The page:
He enjoys celebrity status at home and has a number of corporate sponsorships
The Korea Olympic Committee (KOC) has turned down Park Tae-hwan's appeal to overturn a controversial doping suspension, leaving the swimmer's hopes of competing at the Rio Games in the hands of the Court of Arbitration for Sport (CAS).
The former Olympic champion has already served an 18-month ban imposed by the swimming's world governing body FINA. However, he is fighting to repeal a KOC regulation that imposed an additional three-year suspension, effectively ruling him out of Rio.
The 26-year-old South Korean lodged a case with CAS but had hoped the KOC might re-consider its hard-line position before going to trial.
The KOC poured cold water on such hopes on Thursday, saying the rule would remain in force.
"The regulation for the selection of national team representatives was made with the aim of demanding a high level of morality of our national team athletes and considering the dignity required of a public figure," the KOC said in a statement carried on South Korean television. "Doping is against the fair play spirit, a basic requirement of athletes, and we decided that a rigorous response was needed for educational purposes to young athletes."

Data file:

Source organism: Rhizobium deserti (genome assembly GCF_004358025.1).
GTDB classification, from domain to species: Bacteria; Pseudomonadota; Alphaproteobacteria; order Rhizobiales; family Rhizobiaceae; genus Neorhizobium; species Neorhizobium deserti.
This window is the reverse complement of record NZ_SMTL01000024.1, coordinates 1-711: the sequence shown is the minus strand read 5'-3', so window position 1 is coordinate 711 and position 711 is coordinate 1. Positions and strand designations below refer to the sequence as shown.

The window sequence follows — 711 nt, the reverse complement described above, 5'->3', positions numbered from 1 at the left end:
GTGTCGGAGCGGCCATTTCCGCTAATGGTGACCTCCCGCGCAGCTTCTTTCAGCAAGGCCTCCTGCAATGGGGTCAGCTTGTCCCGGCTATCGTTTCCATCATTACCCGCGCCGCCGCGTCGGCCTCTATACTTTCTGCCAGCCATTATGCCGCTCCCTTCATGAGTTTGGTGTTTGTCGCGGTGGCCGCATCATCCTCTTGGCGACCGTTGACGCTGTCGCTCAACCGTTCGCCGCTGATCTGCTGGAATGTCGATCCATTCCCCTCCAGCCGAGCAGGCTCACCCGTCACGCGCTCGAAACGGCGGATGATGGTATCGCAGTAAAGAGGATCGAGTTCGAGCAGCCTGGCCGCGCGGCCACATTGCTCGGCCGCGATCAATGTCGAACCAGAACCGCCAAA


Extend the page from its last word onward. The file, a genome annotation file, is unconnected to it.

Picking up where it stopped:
Park, who won gold in the 400 metres freestyle and silver in the 200 at the 2008 Beijing Games, was expected to respond to the KOC's ruling at a media conference later on Thursday. The first Korean to win an Olympic swimming medal, Park's breakthrough in the Beijing pool made him a huge celebrity at home and a magnet for corporate sponsors.
He finished runner-up in both the 200 and 400 at the London Games four years ago but his reputation was shattered when he tested positive for testosterone ahead of the 2014 Asian Games. Park attributed the failed test to an injection he received at a local clinic, where he said he was being treated for a skin complaint.
Despite the KOC ban, Park entered national swimming trials in April and won all four of his races in times quick enough for Olympic qualification.
Critics of the KOC's anti-doping regulation say it punishes an athlete twice for the same offence. CAS has previously struck down double-barrelled punishments for athletes banned for doping-related offences.
In 2011, the Swiss-based tribunal ruled that the International Olympic Committee's 'Osaka Rule', which banned athletes serving suspensions of at least six months from competing at the next Games, violated its own statutes.